Procedural learning and dyslexia.

R. I. Nicolson*, A. J. Fawcett, R. L. Brookes, J. Needle

*Corresponding author for this work

Research output: Contribution to journalReview articlepeer-review

60 Citations (Scopus)

Abstract

Three major 'neural systems', specialized for different types of information processing, are the sensory, declarative, and procedural systems. It has been proposed (Trends Neurosci., 30(4), 135-141) that dyslexia may be attributable to impaired function in the procedural system together with intact declarative function. We provide a brief overview of the increasing evidence relating to the hypothesis, noting that the framework involves two main claims: first that 'neural systems' provides a productive level of description avoiding the underspecificity of cognitive descriptions and the overspecificity of brain structural accounts; and second that a distinctive feature of procedural learning is its extended time course, covering from minutes to months. In this article, we focus on the second claim. Three studies-speeded single word reading, long-term response learning, and overnight skill consolidation-are reviewed which together provide clear evidence of difficulties in procedural learning for individuals with dyslexia, even when the tasks are outside the literacy domain. The educational implications of the results are then discussed, and in particular the potential difficulties that impaired overnight procedural consolidation would entail. It is proposed that response to intervention could be better predicted if diagnostic tests on the different forms of learning were first undertaken. 2010 John Wiley & Sons, Ltd.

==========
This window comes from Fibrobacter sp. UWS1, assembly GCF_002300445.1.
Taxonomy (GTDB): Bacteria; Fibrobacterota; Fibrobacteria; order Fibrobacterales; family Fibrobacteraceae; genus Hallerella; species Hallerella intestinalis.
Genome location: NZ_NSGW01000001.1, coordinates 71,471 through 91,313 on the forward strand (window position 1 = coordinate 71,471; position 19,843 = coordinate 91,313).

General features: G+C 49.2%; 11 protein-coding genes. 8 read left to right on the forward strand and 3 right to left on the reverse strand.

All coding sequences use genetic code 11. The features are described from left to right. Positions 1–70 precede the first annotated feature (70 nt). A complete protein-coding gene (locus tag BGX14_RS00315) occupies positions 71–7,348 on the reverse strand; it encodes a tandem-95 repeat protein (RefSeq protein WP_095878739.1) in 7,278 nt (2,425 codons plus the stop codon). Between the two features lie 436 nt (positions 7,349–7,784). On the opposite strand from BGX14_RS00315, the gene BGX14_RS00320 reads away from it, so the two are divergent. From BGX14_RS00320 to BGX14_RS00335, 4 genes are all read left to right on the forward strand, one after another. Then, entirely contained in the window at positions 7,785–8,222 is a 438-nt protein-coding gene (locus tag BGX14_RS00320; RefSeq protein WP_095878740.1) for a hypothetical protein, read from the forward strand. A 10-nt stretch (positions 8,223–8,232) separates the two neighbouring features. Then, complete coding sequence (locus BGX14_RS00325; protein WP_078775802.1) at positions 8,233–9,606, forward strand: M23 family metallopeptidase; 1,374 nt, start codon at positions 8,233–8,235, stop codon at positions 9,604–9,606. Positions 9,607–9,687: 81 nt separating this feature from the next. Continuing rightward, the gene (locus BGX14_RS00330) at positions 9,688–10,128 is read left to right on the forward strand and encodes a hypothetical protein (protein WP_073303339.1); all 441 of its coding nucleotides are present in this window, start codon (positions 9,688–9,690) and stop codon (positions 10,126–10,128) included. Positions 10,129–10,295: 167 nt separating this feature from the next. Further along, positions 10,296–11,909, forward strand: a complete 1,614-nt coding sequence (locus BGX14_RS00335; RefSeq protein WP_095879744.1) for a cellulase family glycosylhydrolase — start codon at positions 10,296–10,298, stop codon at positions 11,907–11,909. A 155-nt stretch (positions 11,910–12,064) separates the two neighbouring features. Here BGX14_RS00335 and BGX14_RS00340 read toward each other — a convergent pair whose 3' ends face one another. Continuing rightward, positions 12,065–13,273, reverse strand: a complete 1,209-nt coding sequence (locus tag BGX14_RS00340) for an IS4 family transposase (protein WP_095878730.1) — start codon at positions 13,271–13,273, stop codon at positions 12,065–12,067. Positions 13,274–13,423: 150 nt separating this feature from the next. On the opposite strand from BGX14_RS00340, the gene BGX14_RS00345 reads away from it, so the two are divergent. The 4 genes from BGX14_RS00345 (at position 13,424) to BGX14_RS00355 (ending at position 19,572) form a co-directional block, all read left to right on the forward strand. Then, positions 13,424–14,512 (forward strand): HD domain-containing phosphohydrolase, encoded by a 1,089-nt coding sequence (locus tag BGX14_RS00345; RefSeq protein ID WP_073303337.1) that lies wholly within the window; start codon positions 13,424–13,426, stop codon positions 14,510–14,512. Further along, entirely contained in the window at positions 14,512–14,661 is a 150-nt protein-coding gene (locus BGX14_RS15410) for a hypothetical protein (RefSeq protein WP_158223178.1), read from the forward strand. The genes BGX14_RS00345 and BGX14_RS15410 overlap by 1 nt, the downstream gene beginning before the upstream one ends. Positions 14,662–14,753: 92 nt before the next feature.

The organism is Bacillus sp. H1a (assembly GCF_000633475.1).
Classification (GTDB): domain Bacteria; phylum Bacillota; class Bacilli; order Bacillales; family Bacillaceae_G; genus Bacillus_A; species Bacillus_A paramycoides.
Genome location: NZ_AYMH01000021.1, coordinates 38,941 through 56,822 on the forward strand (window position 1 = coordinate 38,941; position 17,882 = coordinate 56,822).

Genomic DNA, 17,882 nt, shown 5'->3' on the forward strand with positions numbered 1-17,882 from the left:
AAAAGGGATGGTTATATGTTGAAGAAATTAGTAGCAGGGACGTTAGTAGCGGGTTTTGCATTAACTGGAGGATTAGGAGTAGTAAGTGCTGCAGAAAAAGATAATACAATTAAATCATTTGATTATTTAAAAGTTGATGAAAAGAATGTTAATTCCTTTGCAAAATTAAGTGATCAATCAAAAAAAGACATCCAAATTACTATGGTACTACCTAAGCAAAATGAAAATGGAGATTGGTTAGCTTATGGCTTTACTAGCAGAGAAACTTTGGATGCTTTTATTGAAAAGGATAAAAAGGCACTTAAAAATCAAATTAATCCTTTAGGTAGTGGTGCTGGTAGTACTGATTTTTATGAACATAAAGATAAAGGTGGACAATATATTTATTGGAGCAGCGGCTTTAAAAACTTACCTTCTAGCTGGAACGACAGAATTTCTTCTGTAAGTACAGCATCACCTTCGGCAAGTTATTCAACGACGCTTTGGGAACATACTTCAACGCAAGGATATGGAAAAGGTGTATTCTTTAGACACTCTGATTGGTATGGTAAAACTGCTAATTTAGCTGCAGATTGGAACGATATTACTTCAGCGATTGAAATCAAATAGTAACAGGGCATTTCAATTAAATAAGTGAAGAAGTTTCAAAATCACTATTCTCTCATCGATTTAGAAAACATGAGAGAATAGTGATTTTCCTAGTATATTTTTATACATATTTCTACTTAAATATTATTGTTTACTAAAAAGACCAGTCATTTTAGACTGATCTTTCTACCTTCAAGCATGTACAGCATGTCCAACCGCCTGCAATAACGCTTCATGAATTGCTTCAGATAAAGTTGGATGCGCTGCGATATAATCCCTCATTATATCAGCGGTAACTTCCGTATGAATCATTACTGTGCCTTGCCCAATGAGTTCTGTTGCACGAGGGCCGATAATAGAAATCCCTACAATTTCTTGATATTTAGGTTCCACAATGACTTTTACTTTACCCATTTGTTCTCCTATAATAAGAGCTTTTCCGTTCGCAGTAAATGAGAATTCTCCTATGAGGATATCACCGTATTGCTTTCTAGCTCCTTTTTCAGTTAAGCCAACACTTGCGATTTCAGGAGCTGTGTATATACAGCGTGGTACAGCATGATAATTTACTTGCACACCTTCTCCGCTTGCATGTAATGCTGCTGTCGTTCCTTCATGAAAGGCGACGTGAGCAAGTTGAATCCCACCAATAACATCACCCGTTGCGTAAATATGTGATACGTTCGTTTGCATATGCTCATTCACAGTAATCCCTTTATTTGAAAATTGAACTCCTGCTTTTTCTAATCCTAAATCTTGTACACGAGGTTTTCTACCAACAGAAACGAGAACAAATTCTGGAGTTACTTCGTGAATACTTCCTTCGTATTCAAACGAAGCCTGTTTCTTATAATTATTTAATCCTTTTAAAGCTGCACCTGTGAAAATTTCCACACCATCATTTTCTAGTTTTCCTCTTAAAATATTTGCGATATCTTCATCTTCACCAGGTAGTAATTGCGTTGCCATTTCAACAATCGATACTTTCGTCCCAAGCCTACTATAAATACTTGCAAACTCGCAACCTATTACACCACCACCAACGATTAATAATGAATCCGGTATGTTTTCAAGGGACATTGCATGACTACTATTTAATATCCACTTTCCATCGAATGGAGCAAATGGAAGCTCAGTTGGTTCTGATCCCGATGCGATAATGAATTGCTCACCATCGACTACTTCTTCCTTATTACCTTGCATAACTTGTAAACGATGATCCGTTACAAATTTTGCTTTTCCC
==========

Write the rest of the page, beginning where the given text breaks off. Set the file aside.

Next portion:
Original languageEnglish
Pages (from-to)194-212
Number of pages19
JournalDyslexia (Chichester, England)
Volume16
Issue number3
DOIs
Publication statusPublished - 1 Aug 2010

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